When I became the thirteenth director of the Art Institute of Chicago in 2011, the museum was very different than when I arrived here as the Chairman of the Department of Prints and Drawings in 1985. Over the past decades, the Art Institute has constantly developed and evolved, responsive to the rapid transformations of the world at large and of museums more specifically. This website is of course just one example of the museum's adaptation to changing times.
At its heart, though, the museum encourages the individual experience of works of art, the irreplaceable embodiments of the creative impulse from all times and areas. Our mission is to collect, preserve, and interpret these works of art for our 1.5 million visitors annually from around the globe. The Art Institute, founded in 1879, now has approximately 300,000 works of art in its permanent collection, stewarded by eleven curatorial departments and nearly 500 employees. This collection is housed in eight buildings—nearly one million square feet—at the heart of Chicago, one block from Lake Michigan and serving as the eastern anchor of the city's downtown. In addition to displaying the permanent collection, we host 30 special exhibitions and hundreds of gallery talks, lectures, performances, and events every year. We have one of the finest research libraries for art and architecture in the country as well as state-of-the-art conservation facilities that ensure that the art of the past carries on well into the future.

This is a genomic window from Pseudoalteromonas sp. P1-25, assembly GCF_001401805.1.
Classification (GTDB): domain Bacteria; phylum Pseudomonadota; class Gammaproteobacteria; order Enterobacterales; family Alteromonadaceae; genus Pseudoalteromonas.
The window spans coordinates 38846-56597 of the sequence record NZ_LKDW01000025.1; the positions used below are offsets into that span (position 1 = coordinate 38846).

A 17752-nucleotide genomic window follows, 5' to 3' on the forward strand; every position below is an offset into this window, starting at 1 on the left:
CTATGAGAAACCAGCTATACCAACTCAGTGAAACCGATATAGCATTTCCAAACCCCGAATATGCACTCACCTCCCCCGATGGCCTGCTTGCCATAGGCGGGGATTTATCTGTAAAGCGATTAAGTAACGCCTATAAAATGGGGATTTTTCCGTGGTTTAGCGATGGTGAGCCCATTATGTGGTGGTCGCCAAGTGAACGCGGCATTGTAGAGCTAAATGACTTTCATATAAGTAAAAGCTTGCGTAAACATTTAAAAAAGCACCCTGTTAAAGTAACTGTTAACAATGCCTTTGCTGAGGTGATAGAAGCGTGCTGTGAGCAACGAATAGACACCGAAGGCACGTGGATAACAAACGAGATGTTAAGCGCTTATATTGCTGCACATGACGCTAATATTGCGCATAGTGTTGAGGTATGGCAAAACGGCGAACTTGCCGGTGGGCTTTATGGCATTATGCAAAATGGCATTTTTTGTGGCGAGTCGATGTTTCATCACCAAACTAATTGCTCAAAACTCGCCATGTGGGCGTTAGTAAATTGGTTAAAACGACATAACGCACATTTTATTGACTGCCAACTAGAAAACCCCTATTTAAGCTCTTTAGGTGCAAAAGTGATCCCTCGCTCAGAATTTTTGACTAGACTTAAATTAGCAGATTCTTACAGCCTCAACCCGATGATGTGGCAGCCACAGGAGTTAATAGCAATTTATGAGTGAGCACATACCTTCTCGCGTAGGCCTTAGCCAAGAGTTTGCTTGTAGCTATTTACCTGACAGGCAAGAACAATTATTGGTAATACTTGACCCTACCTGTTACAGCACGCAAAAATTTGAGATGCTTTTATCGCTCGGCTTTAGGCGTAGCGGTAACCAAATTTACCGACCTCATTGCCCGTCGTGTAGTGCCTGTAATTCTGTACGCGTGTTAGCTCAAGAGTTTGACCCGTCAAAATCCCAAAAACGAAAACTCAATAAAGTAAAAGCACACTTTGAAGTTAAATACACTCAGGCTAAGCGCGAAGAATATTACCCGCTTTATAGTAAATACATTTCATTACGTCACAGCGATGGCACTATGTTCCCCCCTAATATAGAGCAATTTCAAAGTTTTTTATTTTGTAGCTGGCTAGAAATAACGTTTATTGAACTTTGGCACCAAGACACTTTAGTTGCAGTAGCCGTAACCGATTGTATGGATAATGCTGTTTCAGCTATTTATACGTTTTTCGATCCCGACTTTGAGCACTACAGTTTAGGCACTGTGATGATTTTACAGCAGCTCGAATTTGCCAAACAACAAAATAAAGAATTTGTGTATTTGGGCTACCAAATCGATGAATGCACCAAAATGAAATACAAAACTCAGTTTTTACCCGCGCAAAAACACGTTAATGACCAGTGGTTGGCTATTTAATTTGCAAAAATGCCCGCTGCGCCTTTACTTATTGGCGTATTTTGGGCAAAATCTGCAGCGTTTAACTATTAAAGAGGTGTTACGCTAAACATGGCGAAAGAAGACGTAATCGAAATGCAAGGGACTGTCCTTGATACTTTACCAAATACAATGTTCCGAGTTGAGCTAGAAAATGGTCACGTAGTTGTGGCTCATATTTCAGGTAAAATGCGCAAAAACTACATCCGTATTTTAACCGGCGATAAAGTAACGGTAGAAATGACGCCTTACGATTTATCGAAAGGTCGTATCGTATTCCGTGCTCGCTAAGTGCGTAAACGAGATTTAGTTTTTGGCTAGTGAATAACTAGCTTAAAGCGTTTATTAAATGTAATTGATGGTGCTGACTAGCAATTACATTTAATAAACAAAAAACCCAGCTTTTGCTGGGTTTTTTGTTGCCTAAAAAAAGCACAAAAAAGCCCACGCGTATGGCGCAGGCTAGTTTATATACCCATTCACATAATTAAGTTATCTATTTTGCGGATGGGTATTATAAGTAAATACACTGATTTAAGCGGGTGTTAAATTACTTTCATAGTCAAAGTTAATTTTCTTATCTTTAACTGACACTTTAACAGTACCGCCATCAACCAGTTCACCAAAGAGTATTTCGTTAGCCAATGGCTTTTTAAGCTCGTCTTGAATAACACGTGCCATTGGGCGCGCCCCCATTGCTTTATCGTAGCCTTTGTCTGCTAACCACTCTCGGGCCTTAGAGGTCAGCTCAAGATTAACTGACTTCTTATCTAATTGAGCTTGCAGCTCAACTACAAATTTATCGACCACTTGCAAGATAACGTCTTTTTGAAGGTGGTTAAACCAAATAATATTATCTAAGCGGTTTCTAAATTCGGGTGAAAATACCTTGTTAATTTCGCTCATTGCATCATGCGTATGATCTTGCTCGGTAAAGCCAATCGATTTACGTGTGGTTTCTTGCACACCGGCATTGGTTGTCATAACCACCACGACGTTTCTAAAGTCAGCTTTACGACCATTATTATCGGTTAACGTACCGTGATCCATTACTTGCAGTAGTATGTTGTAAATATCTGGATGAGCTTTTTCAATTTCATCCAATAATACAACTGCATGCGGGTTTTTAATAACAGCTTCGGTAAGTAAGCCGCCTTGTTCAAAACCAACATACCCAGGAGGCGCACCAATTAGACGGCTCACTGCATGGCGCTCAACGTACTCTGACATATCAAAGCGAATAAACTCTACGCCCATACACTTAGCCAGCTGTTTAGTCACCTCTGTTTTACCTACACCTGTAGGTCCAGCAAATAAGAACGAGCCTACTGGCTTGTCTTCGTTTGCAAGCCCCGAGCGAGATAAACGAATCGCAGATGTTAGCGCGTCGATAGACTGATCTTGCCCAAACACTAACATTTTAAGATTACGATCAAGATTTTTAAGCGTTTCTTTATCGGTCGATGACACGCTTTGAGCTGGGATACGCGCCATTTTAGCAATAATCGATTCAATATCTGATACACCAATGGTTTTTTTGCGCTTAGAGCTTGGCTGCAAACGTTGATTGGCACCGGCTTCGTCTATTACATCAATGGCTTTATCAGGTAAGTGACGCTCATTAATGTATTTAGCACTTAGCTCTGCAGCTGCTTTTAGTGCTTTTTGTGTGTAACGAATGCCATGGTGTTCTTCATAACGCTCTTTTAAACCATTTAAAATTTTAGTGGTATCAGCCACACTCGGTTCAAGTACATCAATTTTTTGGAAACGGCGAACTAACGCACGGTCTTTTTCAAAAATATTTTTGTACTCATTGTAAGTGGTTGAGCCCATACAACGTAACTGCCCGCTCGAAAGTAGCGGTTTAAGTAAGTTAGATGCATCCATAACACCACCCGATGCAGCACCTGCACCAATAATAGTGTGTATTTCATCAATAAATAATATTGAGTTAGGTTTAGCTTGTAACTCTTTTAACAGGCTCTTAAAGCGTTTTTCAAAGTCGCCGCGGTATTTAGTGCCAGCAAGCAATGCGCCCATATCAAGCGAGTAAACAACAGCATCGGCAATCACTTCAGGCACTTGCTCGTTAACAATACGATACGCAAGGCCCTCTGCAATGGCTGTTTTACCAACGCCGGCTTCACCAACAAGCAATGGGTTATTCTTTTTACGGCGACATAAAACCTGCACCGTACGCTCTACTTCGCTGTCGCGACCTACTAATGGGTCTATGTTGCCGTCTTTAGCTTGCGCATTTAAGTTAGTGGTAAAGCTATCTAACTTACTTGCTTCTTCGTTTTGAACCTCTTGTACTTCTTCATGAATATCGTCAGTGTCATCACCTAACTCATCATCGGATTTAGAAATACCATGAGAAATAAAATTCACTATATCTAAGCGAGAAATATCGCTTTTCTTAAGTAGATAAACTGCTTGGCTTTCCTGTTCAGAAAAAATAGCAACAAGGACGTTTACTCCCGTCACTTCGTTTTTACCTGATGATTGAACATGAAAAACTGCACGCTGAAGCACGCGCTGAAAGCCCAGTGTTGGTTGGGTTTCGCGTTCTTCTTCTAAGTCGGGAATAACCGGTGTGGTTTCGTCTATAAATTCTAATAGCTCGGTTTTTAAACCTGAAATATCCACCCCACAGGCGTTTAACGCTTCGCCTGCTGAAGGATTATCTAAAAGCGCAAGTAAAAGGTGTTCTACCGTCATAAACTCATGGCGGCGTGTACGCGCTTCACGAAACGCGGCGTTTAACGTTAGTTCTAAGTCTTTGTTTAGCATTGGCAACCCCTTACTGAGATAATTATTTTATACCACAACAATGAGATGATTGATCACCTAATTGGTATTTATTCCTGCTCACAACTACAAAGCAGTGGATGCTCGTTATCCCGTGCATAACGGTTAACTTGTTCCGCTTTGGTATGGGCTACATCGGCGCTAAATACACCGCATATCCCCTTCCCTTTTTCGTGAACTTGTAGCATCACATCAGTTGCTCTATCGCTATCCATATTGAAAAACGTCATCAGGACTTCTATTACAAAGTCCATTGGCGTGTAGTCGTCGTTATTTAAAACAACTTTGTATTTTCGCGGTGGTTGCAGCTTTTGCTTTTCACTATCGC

Here you'll find an introduction to the collection, activities, and character of the Art Institute. We encourage you to roam the website just as you would roam our galleries, making connections and discoveries. Welcome to the Art Institute of Chicago.
Douglas Druick President and Eloise W. Martin Director
11 hours 50 min ago The Art Institute of Chicago Today we remember Nelson Mandela's legacy. In 1962, when sentenced to life imprisonment for his activities with the African National Congress, Mandela made a powerful statement of cultural identity by wearing a traditional Thembu beaded collar. Despite such images of Mandela being banned by the apartheid government until the 1990s, his act of defiance spurred a resurgence of beadworking in South Africa.